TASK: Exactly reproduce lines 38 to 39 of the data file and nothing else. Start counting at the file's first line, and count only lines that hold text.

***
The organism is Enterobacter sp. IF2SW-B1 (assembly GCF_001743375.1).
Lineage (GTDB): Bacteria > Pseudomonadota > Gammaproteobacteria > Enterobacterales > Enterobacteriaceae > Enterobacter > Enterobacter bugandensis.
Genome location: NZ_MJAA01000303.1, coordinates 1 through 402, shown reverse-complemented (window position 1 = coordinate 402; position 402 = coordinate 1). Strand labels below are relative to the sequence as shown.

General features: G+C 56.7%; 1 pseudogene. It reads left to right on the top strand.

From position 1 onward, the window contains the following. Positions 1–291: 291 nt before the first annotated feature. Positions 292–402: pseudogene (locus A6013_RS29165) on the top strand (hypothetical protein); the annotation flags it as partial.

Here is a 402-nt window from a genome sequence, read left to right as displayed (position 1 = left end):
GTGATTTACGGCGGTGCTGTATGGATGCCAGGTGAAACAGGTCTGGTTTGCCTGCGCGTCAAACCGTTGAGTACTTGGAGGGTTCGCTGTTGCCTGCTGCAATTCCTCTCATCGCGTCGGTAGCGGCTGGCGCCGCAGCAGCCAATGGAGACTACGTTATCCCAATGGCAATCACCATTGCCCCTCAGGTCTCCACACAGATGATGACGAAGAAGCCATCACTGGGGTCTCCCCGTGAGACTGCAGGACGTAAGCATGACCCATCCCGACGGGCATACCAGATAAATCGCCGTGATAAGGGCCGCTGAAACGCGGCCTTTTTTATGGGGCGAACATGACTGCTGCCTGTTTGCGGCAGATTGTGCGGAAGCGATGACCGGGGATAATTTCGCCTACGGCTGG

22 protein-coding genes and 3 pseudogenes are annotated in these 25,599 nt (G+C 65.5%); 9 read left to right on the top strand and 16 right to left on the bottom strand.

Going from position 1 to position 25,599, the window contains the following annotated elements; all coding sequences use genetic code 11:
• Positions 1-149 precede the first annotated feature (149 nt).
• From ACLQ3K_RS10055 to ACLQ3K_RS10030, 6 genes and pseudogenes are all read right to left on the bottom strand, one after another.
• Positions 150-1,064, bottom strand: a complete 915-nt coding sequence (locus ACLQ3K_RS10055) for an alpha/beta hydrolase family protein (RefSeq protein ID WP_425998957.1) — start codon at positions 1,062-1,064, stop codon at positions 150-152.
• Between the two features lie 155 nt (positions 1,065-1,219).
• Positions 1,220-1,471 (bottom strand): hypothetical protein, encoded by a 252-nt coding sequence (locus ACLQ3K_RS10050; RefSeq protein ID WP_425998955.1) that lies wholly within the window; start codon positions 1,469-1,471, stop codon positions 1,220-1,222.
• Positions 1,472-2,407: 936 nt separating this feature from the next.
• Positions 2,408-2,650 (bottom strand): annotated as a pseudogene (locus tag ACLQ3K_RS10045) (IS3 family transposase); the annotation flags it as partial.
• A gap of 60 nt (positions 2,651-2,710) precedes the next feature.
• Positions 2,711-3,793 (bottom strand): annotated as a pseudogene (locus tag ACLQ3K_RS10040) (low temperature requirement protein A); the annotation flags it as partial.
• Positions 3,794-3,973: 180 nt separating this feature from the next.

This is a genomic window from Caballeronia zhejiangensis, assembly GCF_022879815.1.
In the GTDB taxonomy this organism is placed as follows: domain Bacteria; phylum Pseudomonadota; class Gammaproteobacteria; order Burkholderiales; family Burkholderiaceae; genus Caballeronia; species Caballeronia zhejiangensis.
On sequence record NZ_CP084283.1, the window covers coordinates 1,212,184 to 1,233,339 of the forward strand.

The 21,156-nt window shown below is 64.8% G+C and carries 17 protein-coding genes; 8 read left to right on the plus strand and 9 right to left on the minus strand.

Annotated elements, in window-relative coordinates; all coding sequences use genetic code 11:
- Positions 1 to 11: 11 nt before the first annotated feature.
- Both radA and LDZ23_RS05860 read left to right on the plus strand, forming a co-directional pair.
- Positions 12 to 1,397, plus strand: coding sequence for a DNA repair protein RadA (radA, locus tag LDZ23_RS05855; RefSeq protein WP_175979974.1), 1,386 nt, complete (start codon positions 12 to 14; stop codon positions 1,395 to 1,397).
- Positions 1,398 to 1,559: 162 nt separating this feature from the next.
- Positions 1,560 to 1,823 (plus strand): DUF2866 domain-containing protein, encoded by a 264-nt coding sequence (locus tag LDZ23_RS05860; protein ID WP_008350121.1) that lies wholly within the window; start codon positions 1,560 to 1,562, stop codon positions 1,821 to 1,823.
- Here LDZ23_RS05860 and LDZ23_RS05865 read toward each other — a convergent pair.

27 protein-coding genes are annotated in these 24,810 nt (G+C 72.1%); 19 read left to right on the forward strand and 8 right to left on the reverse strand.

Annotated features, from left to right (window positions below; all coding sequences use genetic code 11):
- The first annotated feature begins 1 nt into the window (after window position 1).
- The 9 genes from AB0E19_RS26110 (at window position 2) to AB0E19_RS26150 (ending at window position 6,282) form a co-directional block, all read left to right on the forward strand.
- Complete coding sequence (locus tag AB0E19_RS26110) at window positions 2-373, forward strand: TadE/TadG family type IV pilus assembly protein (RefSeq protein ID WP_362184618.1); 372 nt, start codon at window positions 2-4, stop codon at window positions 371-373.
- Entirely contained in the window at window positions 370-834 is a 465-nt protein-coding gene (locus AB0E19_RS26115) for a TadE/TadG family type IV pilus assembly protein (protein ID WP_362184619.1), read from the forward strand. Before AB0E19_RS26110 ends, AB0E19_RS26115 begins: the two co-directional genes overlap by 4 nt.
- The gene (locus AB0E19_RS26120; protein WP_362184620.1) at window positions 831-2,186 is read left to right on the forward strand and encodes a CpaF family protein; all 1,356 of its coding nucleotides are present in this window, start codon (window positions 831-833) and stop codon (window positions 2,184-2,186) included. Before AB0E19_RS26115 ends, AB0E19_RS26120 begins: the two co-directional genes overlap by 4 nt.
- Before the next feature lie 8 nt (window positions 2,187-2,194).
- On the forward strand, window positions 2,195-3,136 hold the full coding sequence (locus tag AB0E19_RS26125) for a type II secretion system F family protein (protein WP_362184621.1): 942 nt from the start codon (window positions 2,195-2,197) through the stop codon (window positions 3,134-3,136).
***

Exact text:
- Before the next feature lie 8 nt (window positions 2,187-2,194).
- On the forward strand, window positions 2,195-3,136 hold the full coding sequence (locus tag AB0E19_RS26125) for a type II secretion system F family protein (protein WP_362184621.1): 942 nt from the start codon (window positions 2,195-2,197) through the stop codon (window positions 3,134-3,136).